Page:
If you served Mark and Rick in your restaurant do you think they would be happy with your dishes and see their influence behind them?

They would definitely tell me if they weren’t happy! They are very honest and they are pure in their cooking.

You talk about using fresh, local produce – are you particularly keen to champion Scottish products?

Everybody loves Scottish produce and everybody talks about our whisky, langoustine, the berry season – there’s a lot to be proud of. When you travel the country and you look at what really excites people, you look at the produce we have in Scotland and we are more in tune now with what we have as a valuable product and how to look after it responsibly.

I think the husbandry that happens now from sea farms to land farms is remarkable. More Scottish restaurants are serving Scottish produce, it might sound a bit silly but you only need to go back a few years to when people weren’t so in tune to what we really have. It’s great to see the excitement from chefs who come from overseas when they see the creatures in the shells and experience the natural larder that we have. It is better than anybody else’s and I don’t care what anyone else says – it is!

Do you have a favourite ingredient you like to work with?

Scallops, which come from the Ethical Shellfish Company on Mull. They are really fresh, clean and they arrive alive – we go through so many! Also, we had Terry Laybourne, from 21 Hospitality Group, and his team come up from Newcastle. I served them langoustine that were landed in Sky that morning, simply boiled in salted water and served on ice, you just need to go on twitter to see the reaction. Fruits of the sea - when you see them cooked like that - it’s so honest and they look beautiful. It’s primal as well, you’re engaged with your hands and socially people get engaged at the table because you're peeling the prawns, drinking wine and arguing over who is having the last langoustine. I just think that’s what it’s all about.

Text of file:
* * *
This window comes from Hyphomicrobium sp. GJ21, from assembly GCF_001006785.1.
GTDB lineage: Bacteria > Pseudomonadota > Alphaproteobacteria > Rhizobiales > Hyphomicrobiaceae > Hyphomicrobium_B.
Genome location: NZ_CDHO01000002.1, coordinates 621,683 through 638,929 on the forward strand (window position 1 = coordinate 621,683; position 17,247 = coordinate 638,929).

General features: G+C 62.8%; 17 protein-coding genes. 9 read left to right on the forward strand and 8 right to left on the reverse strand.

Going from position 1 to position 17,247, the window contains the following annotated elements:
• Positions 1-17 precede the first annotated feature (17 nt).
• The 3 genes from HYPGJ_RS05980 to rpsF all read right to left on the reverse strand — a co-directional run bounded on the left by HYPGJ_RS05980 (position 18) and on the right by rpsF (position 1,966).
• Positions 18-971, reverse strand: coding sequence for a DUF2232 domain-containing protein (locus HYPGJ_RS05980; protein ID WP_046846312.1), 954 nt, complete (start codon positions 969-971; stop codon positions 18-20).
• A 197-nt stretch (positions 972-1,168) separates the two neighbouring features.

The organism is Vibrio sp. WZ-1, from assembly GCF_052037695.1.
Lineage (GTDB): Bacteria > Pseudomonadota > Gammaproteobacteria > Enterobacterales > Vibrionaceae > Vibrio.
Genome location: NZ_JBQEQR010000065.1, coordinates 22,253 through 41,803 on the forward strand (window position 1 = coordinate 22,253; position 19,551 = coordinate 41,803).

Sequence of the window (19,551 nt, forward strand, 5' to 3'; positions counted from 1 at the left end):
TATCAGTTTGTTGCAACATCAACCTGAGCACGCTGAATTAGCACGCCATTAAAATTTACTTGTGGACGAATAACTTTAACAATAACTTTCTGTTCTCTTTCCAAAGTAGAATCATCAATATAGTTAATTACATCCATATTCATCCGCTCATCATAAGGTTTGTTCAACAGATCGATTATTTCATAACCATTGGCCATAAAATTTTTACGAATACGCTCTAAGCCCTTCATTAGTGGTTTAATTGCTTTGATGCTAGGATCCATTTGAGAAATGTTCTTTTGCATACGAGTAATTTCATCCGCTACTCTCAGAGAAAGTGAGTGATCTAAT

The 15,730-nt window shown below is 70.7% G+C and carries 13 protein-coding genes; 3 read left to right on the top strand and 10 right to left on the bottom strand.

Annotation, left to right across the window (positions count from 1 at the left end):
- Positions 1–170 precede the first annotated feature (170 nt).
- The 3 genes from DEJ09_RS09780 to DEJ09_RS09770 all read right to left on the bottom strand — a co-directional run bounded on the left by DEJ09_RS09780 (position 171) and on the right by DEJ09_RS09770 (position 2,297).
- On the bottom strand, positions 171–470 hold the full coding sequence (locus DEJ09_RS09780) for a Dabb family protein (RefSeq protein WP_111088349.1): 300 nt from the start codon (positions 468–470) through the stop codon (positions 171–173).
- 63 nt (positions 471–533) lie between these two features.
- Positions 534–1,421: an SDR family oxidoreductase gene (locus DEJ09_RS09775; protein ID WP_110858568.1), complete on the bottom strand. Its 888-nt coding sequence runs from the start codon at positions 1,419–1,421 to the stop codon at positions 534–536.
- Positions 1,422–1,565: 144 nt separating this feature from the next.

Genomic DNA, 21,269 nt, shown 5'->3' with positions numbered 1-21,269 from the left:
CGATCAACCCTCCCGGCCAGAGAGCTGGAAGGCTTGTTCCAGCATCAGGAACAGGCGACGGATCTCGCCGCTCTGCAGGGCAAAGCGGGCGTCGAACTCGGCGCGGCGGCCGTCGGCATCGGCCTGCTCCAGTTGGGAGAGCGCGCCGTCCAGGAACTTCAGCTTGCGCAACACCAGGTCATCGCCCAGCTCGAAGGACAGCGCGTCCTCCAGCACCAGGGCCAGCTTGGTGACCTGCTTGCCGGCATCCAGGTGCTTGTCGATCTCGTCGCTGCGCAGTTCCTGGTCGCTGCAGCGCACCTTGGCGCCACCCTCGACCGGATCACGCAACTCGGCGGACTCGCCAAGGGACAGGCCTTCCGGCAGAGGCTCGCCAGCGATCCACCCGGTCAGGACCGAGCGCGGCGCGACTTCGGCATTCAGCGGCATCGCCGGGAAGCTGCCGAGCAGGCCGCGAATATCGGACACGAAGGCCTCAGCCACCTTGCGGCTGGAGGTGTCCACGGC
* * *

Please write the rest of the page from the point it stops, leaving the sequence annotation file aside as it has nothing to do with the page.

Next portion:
You are clearly passionate about seafood but how important is it for chefs to understand where ingredients come from and the sustainability of a product?

Chefs have got to have an understanding of the sea. Working with Rick Stein, we were one of the first to have MSC for mackerel. I carried it on and we had that certification at Ondine until I decided to stop it. There was nothing wrong but I came to a point where I had listened to them, fishermen and the Scottish government and I realised I had a good knowledge and I didn’t need certification to reflect this. It’s important to listen to everyone, the environmentalists and the fishermen.

For chefs in general, it’s important to know where ingredients come from – it’s all about seasons and respecting nature – not taking too much out. I have a lot of respect for fisherman and what they do it’s the hardest job in the world. How many jobs out there, other than the armed forces, do you go out for the day and you might not come back? It’s great to work with them and support the fisherman’s mission, I’m right behind and support marine conservation and I don’t have to wear a badge for people to see that I’m doing that.

I follow fish2fork every week to see what fish is available, where there is a shortage and what shouldn’t be taken. We made the choice to take MSC off our menus not because I don’t like or respect what they do, I just feel I’ve learnt enough now that I know what’s right and wrong to go onto my menu. I’ll still listen and I’ll still look for guidance.

Why did you decide to open Ondine?